Much to his own surprise, James Truman is back in New York, back in publishing, and back in the West Village loft he didn’t manage to sell after he abruptly quit his job as editorial director of Condé Nast a year ago January. That split, with an industry he’d slyly conquered ever since he moved to the U.S. from London in 1981, seemed admirable, and possibly a little bit embarrassing, if only because it looked like the man who’d always been able to contain the world in an amused sound bite was having a Razor’s Edge–esque crisis of personal meaning. At the time, he said he’d been motivated by a Joseph Campbell poem that he’d installed as his screen saver: “We must be willing to get rid of the life we’ve planned so as to have the life that is waiting for us.”
Think of this as Truman, 47, an over-achiever in archness who once declared his moneymaking shopazines “a truthful reflection of what was going on in the culture,” experimenting in sincerity. His final project—and what turned out to be his last straw—at Condé Nast was a magazine about “art and culture.” It was so important to him that he wanted to edit it, too. Although an art collector himself, Si Newhouse declined to green-light it.
It turns out the life that was waiting for him came in a call from an utterly earnest self-made millionairess named Louise MacBain, who’d cashed in her give-away-classified-newspapers empire, took up romantically for a time with smooth-talking auctioneer Simon de Pury, and ended up a big contemporary-art collector. She’s started a foundation which, among other things, is producing a version of Stravinsky’s The Soldier’s Tale in London, recast to be about the war in Iraq. “Her idea is the healing power of culture in the face of politics,” Truman says over roast chicken and a side of what’s described as “voluptuous cauliflower” on the menu at Inside, a restaurant near his apartment. “So it’s a noble project.”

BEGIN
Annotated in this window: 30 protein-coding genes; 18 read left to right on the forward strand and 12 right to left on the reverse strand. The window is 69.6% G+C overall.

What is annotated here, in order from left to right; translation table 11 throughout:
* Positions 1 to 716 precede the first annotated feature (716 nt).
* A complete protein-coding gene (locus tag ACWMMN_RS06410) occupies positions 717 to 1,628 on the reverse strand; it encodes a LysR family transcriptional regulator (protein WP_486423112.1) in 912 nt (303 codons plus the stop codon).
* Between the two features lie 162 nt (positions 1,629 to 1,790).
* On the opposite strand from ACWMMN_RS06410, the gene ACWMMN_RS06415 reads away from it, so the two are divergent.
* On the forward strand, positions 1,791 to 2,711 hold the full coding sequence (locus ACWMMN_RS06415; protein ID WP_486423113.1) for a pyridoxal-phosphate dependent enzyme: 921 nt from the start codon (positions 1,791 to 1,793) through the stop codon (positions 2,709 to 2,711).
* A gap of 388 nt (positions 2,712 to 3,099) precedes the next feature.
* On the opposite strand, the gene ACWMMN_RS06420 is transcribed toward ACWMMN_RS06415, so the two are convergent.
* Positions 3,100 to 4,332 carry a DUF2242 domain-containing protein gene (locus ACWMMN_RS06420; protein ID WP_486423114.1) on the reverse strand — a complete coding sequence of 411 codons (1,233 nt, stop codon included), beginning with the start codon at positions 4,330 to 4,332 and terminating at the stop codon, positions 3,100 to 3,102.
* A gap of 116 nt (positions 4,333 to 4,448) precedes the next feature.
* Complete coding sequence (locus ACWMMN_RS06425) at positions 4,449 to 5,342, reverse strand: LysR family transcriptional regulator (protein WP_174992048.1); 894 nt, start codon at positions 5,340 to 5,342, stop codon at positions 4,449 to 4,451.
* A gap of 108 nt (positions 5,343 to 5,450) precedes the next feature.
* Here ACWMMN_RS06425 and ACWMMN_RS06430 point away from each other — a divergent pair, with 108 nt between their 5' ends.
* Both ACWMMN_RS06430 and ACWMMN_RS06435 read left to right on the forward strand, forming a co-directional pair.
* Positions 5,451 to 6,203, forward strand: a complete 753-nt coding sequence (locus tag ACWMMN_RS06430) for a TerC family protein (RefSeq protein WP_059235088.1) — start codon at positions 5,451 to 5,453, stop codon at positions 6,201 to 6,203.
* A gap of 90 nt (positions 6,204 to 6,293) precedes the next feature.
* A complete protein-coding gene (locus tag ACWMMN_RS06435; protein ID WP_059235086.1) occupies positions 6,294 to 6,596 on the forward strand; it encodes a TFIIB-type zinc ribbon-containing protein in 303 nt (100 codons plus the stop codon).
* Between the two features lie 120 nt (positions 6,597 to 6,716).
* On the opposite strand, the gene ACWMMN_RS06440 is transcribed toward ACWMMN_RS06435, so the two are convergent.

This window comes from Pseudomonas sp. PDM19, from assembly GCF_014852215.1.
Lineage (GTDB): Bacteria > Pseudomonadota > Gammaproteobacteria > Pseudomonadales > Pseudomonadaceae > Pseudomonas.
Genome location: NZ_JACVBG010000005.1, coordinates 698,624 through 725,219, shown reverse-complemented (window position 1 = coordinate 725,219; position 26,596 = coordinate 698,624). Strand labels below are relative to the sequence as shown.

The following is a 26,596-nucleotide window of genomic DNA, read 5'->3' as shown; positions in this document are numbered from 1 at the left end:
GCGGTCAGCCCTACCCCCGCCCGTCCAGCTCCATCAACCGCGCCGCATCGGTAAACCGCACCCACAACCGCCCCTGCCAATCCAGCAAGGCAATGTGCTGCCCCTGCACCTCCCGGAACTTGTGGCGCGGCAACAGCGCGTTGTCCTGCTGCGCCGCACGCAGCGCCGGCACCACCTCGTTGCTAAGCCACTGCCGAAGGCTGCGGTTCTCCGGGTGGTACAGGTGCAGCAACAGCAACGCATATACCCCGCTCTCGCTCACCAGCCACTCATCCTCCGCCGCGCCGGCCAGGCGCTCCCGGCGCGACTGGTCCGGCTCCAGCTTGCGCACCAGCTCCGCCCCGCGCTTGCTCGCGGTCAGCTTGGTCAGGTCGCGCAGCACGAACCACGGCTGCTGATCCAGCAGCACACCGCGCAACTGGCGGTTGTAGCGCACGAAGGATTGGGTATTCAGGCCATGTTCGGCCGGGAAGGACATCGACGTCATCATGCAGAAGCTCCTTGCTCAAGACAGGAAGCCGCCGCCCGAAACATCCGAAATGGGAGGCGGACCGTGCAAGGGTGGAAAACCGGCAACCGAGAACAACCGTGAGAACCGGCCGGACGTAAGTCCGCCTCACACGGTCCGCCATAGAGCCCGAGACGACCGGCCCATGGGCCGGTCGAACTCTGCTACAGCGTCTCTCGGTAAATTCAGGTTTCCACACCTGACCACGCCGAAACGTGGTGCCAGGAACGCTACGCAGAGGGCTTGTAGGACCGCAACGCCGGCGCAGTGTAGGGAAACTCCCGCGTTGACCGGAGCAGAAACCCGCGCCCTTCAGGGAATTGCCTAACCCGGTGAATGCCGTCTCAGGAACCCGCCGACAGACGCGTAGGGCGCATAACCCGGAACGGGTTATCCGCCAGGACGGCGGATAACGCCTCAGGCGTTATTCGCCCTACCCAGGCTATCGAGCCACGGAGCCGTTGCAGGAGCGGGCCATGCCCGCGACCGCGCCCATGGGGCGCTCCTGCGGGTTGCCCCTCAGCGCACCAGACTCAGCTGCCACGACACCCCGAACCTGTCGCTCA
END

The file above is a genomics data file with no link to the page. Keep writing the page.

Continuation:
After her relationship with De Pury ended, MacBain began buying up art publications, including Art + Auction and Modern Painters. She asked Truman to run them just as he was leaving his Condé Nast job, but he demurred. He was on the way to Spain with his girlfriend, artist Leanne Shapton. “The idea was to leave a job and not have a job and live in a place I couldn’t have lived if I had a job,” he says. “And also to live in a country that wasn’t caught up in chic.” (Truman’s laugh here is close to a titter.) “Which meant we couldn’t go to France. And Scandinavia was out of the question.”
They rented a house in Andalucía, where, Truman says, he “became a parody of the New Yorker. I’d wake up at 7 a.m. and say, ‘I’ve got to get to the market quickly before all the good fish are gone.’ ” Meanwhile, he didn’t do as much reading as he’d hoped to. Shapton began work on a book of her drawings and writings about sexual jealousy (titter, again). “I think I was in a stupor for a little while,” he says. “It’s quite interesting and quite difficult not working.” Later they went to Morocco, and then to London, where he finally met with MacBain.
“We hit it off, as you say,” MacBain says, though she originally sold him on the idea that he’d work in the U.K. But it became clear soon enough that it made more sense to move the main office here, where Truman will also launch new magazines (the first one is called Culture & Travel, which will be sent to a targeted readership at no charge) and expand a news and sales-price-history database called Artinfo.com.
“Magazines in this space have often been sort of enthusiast or mom-and-pop operations,” Truman says. “Eventually, the owner gets bored and sells or closes them. The idea was to bring together a group of them and create a kind of dynamic business, cross-sell advertising, and also make a statement that this was worth paying attention to.”